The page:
Researchers in Germany have discovered that urban light pollution not only limits the visibility of stars, but also plays havoc with nocturnal animals that depend on a compass-like pattern of polarised light to function. Soon to be published in the Journal of Geophysical Research, their study warns that screening of the celestial compass could decrease the evolutionary fitness of a number of nocturnal creatures like spiders, moths, beetles and crickets. This has the potential to disturb food webs and impact whole ecosystems.
Researchers from Freie Universität Berlin and the Leibniz Institute of Freshwater Ecology and Inland Fisheries (IGB) in Germany say humans cannot see the compass-like pattern of polarised light that stretches across the sky. It is also not visible over large areas.
"The visibility of the celestial compass is related to the degree of polarisation of skylight," lead author explains Dr. Christopher Kyba of the Institute for Space Sciences of Freie Universität. "In a natural area with clean air, the degree of polarisation of skylight is typically around [70% to 80%], and in Berlin aerosols reduce this to around 55%."
The team used a digital camera equipped with a linear polarising filter to measure the sky polarization at night. They observed that inside the city, light pollution reduced it even more, to 11%.
"Because light can travel so far in clear air, this depolarisation effect extends far outside of cities," Dr. Kyba says. "In a rural area outside of Berlin we found that the degree of polarization was still only 30%, even though the sky appeared dark to our eyes."
For his part, co-author Dr. Franz Hölker notes: "The moonlit celestial compass is believed to be an important navigational signal for several species. Nocturnal species of beetles, moths, crickets, and spiders are believed to navigate using the celestial compass. What our study shows is that the depolarising effect of skyglow is a form of pollution with global reach."
While the results are cause for concern, they are preliminary and probably underestimate the problem, according to the researchers. "We performed these measurements on perfectly clear nights in the winter, when the full moon rises higher than it does in the summer," Dr. Kyba says. "On typical summer nights when insects are likely to be active, we expect the celestial compass to be even more obscured. In addition, Berlin and its surroundings are darker than most comparatively sized world cities."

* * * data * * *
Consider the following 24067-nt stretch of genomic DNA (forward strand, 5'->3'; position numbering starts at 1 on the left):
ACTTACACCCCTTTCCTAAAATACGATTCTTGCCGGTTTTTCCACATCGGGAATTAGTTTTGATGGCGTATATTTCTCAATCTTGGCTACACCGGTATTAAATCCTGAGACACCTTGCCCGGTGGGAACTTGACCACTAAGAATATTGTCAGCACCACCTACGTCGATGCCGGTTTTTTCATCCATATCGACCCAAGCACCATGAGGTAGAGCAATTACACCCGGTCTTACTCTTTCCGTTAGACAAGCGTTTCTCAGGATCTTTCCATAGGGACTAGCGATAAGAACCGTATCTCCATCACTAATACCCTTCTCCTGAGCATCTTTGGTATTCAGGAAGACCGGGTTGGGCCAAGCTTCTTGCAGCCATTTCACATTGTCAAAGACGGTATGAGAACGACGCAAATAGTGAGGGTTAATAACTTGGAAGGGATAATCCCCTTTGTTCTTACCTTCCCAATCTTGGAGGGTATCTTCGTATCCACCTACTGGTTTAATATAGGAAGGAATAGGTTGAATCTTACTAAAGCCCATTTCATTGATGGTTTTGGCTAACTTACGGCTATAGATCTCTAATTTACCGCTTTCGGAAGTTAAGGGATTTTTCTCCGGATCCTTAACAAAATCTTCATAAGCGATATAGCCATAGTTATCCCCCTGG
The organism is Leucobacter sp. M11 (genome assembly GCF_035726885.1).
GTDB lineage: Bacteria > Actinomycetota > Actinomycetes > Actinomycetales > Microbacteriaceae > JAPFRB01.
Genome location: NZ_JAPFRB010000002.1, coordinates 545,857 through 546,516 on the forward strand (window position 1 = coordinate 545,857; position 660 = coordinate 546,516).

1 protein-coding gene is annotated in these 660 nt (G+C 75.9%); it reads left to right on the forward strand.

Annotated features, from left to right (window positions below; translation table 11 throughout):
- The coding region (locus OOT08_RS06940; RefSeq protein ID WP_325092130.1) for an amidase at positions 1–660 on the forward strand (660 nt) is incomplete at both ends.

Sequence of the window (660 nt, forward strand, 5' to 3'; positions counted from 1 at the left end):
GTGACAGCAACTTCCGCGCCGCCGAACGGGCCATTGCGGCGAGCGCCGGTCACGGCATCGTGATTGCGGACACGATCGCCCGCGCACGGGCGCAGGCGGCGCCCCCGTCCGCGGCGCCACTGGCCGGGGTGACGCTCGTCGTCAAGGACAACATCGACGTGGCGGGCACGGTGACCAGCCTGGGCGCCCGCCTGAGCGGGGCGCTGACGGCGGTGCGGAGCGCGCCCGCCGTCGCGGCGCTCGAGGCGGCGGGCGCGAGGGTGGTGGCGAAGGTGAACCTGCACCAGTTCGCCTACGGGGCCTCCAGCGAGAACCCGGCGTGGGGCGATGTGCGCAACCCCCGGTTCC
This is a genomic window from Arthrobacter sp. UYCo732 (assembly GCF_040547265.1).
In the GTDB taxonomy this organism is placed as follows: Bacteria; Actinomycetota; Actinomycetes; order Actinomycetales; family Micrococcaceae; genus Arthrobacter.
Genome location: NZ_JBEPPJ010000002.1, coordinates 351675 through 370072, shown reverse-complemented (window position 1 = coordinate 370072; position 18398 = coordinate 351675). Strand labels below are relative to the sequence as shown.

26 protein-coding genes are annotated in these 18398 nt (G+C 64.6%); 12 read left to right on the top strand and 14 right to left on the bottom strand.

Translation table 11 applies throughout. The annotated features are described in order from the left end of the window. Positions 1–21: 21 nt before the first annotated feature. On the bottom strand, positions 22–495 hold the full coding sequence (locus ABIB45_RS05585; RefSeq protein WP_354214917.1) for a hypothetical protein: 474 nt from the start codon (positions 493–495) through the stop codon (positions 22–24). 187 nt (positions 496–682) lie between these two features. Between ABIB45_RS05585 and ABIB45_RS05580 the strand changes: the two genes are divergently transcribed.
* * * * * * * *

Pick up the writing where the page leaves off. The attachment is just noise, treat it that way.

A surprising find of the study was that urban skyglow can be polarized. "We expected the skyglow on moonless nights to be almost unpolarised, but instead found it to have a 9% degree of polarisation," Dr. Kyba points out. "Our best guess is that street canyons channel the upward directed light into beams. If this is the case, then the skyglow over grid cities in North America could be even more highly polarized."
While the researchers do not tackle the skyglow reduction in their paper, they say it is achievable without making city streets dark. "Much or most of the skyglow propagating large distances from the city is caused by lights that aren't pointed at the ground," Dr. Kyba says. "Municipalities that wish to reduce their skyglow can choose from a wide range of commercially available lamps that produce 0% uplight."
Anyone keen on modernising their outdoor lighting, including local governments, industry or even the general public, can contact the International Dark Sky Association, Dr. Kyba says.
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More information: Kyba, C., et al. (2011) 'Lunar skylight polarisation signal polluted by urban lighting'. Journal of Geophysical Research (in press). DOI: 10.1029/2011JD016698